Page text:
2. Is there a reasonable range of opportunities for actors from all backgrounds?
  3. Might the incongruity of the presence of an actor with a certain ethnicity hinder the drama?  Thus, unless it was making a deliberate dramatic statement to have a white actor playing a typical inhabitant of an Indian village would be silly.

If the answers to 1. and 2. are ‘yes’, we should be relaxed about a show containing only one racial group.   How much an audience is conscious of an actor’s ethnicity will depend on many factors, including conditioning.  Thus, the Royal Shakespeare Company now routinely has black actors, playing roles like Henry VI, and, thankfully, nobody seems to find this at all strange.

Joking about ‘the Unluckiest Man in the World’

The BBC and the production company Talkback Thames, after receiving a letter of complaints from the Japanese embassy in London, issued a joint statement of apology about an episode of the popular comedy quiz show QI featuring Tsutomu Yamaguchi, who had survived the atomic bombings of both Hiroshima and Nagasaki and died last January at the age of 93. The QI host Stephen Fry introduced him as ‘the unluckiest man in the world’ and talked and joked about Yamaguchi’s experience with guest comedians. The news has sparked national outrage in Japan. The conservative Sankei newspaper said ‘any Japanese person would find this disturbing’.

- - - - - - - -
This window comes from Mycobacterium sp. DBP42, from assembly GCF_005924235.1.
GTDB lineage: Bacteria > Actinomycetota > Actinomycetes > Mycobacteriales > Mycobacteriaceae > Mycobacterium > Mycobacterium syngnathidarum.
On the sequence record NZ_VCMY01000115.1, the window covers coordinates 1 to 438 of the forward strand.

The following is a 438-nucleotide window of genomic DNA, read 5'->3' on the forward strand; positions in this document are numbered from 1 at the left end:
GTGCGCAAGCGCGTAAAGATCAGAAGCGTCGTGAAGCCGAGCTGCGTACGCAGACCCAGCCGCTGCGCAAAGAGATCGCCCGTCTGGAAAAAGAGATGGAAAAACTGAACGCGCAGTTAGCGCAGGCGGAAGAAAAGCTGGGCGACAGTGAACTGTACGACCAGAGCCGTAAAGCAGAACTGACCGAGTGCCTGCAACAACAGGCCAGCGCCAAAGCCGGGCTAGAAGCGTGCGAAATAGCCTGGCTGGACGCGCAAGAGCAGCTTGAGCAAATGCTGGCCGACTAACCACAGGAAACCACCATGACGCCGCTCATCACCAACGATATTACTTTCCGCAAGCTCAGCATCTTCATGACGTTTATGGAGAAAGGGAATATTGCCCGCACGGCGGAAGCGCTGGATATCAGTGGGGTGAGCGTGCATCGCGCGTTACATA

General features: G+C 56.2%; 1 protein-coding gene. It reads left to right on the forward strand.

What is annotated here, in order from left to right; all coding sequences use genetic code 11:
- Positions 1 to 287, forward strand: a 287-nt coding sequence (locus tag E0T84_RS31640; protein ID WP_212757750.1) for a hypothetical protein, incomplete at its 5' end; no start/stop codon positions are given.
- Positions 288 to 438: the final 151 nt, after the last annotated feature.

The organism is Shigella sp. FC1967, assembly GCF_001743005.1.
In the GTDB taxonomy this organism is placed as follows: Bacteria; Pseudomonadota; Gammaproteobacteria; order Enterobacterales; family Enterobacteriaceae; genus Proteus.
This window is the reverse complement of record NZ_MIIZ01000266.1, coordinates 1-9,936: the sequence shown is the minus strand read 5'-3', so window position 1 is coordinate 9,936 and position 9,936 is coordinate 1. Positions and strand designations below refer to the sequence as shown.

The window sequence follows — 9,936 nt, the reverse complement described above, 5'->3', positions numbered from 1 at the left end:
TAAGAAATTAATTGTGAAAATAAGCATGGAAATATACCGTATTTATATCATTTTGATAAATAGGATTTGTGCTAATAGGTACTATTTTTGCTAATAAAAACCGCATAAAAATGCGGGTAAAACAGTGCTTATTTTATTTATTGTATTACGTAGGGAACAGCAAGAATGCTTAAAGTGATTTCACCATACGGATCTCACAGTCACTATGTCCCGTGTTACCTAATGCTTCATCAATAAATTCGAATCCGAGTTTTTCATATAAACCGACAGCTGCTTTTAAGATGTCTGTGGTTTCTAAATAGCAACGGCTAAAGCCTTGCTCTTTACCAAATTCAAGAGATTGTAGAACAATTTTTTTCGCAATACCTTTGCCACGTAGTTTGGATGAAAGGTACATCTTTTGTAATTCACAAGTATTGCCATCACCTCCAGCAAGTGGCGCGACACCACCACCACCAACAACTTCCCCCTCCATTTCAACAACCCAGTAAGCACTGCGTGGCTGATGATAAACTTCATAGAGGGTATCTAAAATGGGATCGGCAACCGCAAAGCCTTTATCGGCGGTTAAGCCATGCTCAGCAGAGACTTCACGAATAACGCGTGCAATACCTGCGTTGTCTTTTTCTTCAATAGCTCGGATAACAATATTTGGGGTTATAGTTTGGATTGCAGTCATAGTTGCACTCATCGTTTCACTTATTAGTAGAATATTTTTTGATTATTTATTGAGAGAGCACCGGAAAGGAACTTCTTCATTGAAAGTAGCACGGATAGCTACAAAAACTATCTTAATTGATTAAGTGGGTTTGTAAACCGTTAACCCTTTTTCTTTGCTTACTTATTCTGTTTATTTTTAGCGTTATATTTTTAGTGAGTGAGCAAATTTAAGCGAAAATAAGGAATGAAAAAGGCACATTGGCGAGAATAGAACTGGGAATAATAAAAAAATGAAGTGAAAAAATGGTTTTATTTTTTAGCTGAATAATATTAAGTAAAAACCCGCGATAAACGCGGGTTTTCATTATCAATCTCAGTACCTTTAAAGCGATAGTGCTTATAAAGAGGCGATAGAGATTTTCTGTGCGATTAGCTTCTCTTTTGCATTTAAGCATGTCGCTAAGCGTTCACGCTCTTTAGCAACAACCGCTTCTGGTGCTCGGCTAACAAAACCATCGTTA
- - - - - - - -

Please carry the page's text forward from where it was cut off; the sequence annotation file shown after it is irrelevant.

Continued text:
The BBC is of course legally entitled to produce and show controversial programmes. But were they morally wrong to treat Yamaguchi’s story as they did? The answer is ‘yes, but’.

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Inviting invasion: deep space advertisments and planetary security

The Register warns that Dixons risks future of humanity with Star Wars-themed ads: the electronics chain, not satisfied with merely human customers also as a publicity stunt broadcast its ads into deep space, presumably for aliens to receive. This is done using the firm Deep Space Communications Network, who offers to beam messages into space using their satellite dish. Earlier this year an invitation to the Klingon opera 'u' was beamed towards Arcturus using a Dutch radio telescope. Are these stunts putting mankind at risk?

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The privacy of the shrew